True to the split-personality American economy -- booming stock markets coupled with headline-grabbing winter layoffs -- specialty stores such as the Gap and discount giants like Wal-Mart were the big winners, while mid-range stores like Sears and J.C. Penney struggled to find an audience. A strong surge in online shopping that beat most expectations helped deliver the rosy numbers. For those happy few who got Amazon.com stock for Christmas last year, big-ticket items such as jewelry and cars were the only way to go. But most consumers are stubbornly stuck in the bargain-hunting mode. And since the overall U.S. economy still rests on consumers' backs -- and little else -- those post-Christmas fire sales may have to last until springtime to keep the economy cooking.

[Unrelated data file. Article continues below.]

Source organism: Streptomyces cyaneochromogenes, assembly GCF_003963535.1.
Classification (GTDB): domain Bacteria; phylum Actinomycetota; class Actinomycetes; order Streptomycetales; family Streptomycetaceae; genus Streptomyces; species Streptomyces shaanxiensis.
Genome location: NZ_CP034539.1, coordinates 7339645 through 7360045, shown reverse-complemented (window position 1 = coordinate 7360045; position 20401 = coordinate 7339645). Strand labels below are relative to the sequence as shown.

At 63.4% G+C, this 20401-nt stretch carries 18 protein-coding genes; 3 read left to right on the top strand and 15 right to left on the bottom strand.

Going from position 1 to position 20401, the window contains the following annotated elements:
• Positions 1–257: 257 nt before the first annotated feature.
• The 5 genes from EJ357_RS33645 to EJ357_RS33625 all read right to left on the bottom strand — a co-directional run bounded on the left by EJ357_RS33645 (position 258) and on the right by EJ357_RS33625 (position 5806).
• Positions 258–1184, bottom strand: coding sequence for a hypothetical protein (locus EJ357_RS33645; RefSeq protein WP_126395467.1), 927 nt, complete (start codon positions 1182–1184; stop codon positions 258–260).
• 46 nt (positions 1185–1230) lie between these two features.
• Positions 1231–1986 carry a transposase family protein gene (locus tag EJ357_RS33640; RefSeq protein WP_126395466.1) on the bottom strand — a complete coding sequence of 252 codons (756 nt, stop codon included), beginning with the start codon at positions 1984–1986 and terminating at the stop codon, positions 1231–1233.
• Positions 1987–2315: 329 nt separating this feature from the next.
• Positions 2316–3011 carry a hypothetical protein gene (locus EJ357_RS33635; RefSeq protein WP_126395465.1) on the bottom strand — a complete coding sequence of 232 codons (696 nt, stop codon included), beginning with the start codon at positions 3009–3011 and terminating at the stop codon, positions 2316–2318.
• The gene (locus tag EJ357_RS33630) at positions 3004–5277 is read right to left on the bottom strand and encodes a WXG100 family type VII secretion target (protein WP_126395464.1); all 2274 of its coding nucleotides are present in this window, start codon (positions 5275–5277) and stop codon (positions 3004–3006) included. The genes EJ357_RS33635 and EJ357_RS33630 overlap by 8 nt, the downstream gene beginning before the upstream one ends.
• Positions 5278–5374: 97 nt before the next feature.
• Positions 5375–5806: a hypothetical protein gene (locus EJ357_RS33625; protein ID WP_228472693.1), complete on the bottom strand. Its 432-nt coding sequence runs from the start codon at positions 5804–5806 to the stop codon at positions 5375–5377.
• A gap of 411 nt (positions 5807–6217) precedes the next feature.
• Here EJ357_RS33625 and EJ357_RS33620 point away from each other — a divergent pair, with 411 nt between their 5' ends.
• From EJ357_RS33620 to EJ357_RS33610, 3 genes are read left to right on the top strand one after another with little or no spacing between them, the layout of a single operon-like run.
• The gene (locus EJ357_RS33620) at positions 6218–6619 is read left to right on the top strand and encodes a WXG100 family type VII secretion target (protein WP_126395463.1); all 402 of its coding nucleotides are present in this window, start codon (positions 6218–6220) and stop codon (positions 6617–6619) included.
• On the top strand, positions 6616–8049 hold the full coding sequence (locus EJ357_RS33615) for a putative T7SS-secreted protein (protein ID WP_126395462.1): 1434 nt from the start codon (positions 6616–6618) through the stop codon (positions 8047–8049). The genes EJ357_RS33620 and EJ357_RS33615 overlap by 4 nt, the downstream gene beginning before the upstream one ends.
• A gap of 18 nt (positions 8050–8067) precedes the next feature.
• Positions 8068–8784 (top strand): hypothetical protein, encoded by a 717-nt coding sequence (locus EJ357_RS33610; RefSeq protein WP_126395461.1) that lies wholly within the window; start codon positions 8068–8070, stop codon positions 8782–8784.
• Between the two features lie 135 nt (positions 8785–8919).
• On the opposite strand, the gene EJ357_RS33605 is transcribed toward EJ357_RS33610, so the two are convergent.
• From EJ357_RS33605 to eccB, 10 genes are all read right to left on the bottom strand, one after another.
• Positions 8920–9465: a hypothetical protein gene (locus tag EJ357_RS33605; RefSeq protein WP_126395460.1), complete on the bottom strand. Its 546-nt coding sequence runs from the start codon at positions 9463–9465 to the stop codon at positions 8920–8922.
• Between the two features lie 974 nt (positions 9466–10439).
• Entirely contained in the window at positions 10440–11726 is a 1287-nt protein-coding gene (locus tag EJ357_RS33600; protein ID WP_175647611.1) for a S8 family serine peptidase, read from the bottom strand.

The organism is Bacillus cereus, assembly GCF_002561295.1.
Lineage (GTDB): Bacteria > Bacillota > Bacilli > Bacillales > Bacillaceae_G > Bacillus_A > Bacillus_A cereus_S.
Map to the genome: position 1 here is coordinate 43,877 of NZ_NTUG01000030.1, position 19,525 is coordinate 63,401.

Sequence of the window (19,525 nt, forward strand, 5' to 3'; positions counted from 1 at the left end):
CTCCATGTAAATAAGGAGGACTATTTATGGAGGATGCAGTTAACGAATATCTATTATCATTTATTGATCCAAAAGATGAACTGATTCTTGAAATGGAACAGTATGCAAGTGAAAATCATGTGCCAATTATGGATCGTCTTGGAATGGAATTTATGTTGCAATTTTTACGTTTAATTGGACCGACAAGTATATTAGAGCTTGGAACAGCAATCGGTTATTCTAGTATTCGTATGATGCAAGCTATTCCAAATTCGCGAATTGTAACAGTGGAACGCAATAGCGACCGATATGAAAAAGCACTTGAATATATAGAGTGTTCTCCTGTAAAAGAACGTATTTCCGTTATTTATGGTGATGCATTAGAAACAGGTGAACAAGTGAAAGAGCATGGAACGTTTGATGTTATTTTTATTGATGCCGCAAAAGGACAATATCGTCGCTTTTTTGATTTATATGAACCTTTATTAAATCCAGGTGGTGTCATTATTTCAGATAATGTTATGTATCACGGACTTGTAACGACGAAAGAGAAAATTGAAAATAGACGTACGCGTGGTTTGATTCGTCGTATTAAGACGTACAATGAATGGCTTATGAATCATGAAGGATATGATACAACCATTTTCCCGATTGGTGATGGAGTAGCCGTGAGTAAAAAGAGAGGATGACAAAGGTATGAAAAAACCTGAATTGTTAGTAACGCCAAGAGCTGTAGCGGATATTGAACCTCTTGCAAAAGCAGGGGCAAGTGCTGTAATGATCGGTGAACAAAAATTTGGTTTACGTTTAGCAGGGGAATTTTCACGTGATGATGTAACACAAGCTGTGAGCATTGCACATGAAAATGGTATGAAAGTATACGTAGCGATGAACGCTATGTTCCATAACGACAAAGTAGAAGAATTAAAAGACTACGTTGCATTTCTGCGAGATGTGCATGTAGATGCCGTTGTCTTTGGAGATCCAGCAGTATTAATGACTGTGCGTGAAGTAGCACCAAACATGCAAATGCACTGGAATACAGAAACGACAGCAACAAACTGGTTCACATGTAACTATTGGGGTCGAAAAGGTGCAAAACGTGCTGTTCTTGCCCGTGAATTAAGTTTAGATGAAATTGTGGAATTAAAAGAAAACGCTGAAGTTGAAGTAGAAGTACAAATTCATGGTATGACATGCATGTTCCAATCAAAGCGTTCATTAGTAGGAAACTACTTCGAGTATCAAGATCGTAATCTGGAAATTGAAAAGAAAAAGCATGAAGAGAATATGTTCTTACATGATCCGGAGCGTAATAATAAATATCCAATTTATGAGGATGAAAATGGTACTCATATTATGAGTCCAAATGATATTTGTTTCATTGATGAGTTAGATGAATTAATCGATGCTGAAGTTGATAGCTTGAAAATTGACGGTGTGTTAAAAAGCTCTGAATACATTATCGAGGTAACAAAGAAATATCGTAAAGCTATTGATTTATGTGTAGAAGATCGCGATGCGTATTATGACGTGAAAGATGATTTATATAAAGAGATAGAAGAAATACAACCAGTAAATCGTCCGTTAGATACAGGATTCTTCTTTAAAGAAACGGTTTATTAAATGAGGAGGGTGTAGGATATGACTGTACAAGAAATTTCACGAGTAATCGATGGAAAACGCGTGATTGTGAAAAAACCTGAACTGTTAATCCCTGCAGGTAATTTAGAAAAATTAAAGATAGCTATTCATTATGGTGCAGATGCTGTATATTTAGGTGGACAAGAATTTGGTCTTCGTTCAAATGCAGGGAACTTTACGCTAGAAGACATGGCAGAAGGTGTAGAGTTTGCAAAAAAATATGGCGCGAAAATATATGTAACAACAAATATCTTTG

NEW YORK: Maybe Americans were transfixed by impeachment after all. After a slow-starting December hobbled by unusually warm temperatures threw a scare into retailers everywhere, a surge of last-minute shoppers, online buyers and day-after-Christmas bargain hunters have pushed retail sales projections back into the black. Early predictions for the holiday season now hold that sales in big-chain stores that have been open at least one year will rise by as much as 4 percent to 5 percent for the second year in a row.